As the size and scope of what the UN does has grown dramatically, the way the UN does it – the nuts and bolts of running the place – is still, in too many ways, stuck around 1950.
When I say “UN,” of course, we should remember that there are really at least two UNs. One is the UN as a global institution, delivering much-needed services from peacekeeping to humanitarian assistance. The other is the UN as a stage where diplomats represent 193 sovereign nations – and sometimes 193 different viewpoints. One thing that hasn’t changed since 1945 is that when it comes to almost any problem “at the UN,” the member states often blame the institution…and the institution often blames the member states.
Truth is, there’s enough blame to go around. So the responsibility for solutions has to be shared between the two UNs as well.
Neither UN has changed as fast as the world around us has. As the ink was drying on the UN Charter, President Harry Truman said in his closing address at the founding conference in San Francisco, “changing world conditions will require adjustments.” But the chill of the Cold War meant that “world conditions,” in Truman’s phrase, soon became rigid.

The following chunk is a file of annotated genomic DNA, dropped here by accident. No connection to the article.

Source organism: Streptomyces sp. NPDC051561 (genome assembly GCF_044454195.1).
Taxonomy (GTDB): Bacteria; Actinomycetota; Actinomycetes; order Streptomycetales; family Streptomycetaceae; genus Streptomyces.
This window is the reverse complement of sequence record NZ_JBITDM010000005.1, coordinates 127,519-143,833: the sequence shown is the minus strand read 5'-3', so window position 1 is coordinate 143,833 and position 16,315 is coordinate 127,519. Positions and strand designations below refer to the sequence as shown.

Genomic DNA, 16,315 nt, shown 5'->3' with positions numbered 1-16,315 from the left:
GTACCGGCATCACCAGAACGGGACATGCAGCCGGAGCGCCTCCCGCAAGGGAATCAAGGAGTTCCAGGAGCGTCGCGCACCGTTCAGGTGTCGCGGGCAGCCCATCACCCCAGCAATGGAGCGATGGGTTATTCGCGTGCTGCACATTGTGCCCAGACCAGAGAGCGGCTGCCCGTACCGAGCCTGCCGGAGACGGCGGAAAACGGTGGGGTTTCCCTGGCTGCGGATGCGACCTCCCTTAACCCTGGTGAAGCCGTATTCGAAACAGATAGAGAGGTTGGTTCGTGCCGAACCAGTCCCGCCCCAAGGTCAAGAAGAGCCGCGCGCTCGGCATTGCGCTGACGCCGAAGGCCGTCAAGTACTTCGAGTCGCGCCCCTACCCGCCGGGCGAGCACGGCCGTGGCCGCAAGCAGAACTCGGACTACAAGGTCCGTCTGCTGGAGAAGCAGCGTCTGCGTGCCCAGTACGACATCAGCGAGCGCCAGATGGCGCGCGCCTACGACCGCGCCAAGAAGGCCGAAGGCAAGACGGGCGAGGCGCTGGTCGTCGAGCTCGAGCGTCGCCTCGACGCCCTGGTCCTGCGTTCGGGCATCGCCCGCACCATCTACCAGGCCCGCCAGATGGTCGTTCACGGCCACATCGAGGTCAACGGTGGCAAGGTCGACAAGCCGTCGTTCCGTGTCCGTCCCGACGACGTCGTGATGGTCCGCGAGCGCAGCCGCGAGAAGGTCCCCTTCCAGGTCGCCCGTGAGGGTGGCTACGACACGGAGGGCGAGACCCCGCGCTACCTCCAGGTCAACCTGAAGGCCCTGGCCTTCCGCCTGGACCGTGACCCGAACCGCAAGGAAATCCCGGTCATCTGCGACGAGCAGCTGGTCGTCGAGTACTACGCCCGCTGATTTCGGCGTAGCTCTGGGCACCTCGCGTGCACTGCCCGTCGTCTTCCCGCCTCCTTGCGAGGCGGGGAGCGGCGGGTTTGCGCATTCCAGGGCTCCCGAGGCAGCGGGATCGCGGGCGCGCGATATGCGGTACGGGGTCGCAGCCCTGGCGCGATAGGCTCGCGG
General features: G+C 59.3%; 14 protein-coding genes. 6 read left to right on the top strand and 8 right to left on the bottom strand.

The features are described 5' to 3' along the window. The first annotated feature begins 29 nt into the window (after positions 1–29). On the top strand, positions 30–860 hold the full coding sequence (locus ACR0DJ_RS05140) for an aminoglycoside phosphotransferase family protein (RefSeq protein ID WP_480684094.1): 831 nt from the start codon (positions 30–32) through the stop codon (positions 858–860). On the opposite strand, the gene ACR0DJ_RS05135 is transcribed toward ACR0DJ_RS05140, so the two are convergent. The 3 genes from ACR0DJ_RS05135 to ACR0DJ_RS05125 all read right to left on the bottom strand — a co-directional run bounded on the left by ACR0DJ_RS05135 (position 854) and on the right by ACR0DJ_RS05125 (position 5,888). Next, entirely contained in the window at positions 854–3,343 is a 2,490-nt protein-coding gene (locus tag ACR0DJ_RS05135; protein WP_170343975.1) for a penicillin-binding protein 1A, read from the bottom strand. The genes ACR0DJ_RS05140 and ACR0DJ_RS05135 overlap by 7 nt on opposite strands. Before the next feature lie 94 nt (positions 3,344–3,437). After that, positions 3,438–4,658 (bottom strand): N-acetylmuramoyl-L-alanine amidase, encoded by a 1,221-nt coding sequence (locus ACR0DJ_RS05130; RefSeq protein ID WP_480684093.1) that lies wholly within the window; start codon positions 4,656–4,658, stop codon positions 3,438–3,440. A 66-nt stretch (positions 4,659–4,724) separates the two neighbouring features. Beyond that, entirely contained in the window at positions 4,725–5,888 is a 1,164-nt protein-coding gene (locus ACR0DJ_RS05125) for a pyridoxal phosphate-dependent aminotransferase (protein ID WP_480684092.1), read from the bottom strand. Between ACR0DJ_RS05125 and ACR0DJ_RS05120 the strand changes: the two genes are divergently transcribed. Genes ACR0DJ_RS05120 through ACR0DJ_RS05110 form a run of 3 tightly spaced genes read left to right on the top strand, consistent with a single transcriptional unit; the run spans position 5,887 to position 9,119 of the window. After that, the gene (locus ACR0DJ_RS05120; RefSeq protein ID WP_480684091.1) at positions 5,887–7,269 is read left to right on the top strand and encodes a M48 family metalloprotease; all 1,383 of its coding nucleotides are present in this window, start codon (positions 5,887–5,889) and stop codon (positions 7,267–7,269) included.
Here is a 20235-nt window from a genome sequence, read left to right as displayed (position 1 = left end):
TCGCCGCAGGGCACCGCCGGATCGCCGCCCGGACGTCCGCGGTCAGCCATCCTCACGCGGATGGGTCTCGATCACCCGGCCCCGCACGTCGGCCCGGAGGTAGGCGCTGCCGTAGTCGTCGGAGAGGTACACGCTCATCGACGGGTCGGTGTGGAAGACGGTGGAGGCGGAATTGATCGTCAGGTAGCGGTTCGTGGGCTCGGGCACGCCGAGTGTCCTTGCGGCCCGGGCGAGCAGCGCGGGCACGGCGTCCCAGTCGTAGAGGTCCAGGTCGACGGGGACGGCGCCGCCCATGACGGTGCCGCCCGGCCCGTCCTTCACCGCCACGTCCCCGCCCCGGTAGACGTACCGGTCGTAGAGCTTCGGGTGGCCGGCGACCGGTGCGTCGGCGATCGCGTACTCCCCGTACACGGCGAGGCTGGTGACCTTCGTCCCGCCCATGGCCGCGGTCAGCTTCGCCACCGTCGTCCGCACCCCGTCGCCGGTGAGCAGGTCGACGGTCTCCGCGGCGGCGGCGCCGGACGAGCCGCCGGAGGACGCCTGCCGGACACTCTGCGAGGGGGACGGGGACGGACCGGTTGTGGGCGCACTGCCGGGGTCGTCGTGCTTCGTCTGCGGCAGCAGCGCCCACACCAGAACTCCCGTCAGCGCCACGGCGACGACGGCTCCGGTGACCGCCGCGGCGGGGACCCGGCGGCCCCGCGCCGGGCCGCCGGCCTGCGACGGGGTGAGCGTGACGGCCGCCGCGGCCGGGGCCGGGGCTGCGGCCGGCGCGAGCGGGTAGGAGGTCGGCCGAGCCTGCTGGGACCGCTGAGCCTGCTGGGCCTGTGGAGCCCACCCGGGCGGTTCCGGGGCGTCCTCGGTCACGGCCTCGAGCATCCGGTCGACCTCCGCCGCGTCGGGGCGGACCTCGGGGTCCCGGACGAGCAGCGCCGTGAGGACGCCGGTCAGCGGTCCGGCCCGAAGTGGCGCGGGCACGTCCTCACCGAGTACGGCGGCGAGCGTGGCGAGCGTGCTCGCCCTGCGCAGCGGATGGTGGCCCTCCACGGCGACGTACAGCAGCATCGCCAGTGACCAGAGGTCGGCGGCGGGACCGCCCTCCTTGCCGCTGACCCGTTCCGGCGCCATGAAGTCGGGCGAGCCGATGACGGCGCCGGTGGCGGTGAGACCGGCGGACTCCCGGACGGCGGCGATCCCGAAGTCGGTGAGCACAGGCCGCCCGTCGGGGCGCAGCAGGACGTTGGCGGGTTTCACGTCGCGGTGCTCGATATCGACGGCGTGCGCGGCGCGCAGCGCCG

And so did much at the UN. When I first arrived in April of last year, I thought the 1950s feeling of the place was merely architectural. But after nine months on the job, I’ve found that, for diplomats and UN officials alike, the retro look too often fits.
At the most visible political level, the way member states too often align themselves in the General Assembly—with the Non-Aligned Movement (NAM) or the “Group of 77” on one side, and the Western countries on the other—reflects an era that no longer exists. In today’s real world, countries from North and South, East and West, bridge regional and traditional divides, build strong bilateral ties, and forge flexible coalitions to promote common interests, particularly in the economic realm. Inter-regional and issues-based groups are the wave of the future, yet the political divides among member states inside the UN is a reflection of the past.